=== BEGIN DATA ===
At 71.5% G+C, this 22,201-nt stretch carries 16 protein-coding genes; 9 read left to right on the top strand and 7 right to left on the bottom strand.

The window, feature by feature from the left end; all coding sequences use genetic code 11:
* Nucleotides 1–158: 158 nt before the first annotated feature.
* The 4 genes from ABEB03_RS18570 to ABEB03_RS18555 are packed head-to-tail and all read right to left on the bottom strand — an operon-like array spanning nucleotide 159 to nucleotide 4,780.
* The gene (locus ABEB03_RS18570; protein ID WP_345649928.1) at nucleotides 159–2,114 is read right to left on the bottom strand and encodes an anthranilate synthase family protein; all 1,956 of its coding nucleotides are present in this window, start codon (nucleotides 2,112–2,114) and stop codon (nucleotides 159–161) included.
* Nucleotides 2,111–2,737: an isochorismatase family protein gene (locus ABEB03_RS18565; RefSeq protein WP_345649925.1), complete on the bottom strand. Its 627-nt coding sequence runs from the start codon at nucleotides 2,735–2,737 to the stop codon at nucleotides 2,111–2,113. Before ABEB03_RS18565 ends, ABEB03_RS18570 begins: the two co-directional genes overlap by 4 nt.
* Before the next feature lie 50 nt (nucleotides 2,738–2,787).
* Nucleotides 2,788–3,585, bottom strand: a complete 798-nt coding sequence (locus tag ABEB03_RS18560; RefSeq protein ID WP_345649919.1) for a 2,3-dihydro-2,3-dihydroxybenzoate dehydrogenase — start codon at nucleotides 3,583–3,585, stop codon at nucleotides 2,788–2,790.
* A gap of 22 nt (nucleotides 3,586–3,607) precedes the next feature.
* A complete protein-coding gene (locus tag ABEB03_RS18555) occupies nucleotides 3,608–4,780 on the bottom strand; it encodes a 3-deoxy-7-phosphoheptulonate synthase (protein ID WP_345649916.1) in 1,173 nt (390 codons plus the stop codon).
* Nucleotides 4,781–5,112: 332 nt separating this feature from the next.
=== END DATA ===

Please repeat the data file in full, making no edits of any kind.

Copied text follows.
At 71.5% G+C, this 22,201-nt stretch carries 16 protein-coding genes; 9 read left to right on the top strand and 7 right to left on the bottom strand.

The window, feature by feature from the left end; all coding sequences use genetic code 11:
* Nucleotides 1–158: 158 nt before the first annotated feature.
* The 4 genes from ABEB03_RS18570 to ABEB03_RS18555 are packed head-to-tail and all read right to left on the bottom strand — an operon-like array spanning nucleotide 159 to nucleotide 4,780.
* The gene (locus ABEB03_RS18570; protein ID WP_345649928.1) at nucleotides 159–2,114 is read right to left on the bottom strand and encodes an anthranilate synthase family protein; all 1,956 of its coding nucleotides are present in this window, start codon (nucleotides 2,112–2,114) and stop codon (nucleotides 159–161) included.
* Nucleotides 2,111–2,737: an isochorismatase family protein gene (locus ABEB03_RS18565; RefSeq protein WP_345649925.1), complete on the bottom strand. Its 627-nt coding sequence runs from the start codon at nucleotides 2,735–2,737 to the stop codon at nucleotides 2,111–2,113. Before ABEB03_RS18565 ends, ABEB03_RS18570 begins: the two co-directional genes overlap by 4 nt.
* Before the next feature lie 50 nt (nucleotides 2,738–2,787).
* Nucleotides 2,788–3,585, bottom strand: a complete 798-nt coding sequence (locus tag ABEB03_RS18560; RefSeq protein ID WP_345649919.1) for a 2,3-dihydro-2,3-dihydroxybenzoate dehydrogenase — start codon at nucleotides 3,583–3,585, stop codon at nucleotides 2,788–2,790.
* A gap of 22 nt (nucleotides 3,586–3,607) precedes the next feature.
* A complete protein-coding gene (locus tag ABEB03_RS18555) occupies nucleotides 3,608–4,780 on the bottom strand; it encodes a 3-deoxy-7-phosphoheptulonate synthase (protein ID WP_345649916.1) in 1,173 nt (390 codons plus the stop codon).
* Nucleotides 4,781–5,112: 332 nt separating this feature from the next.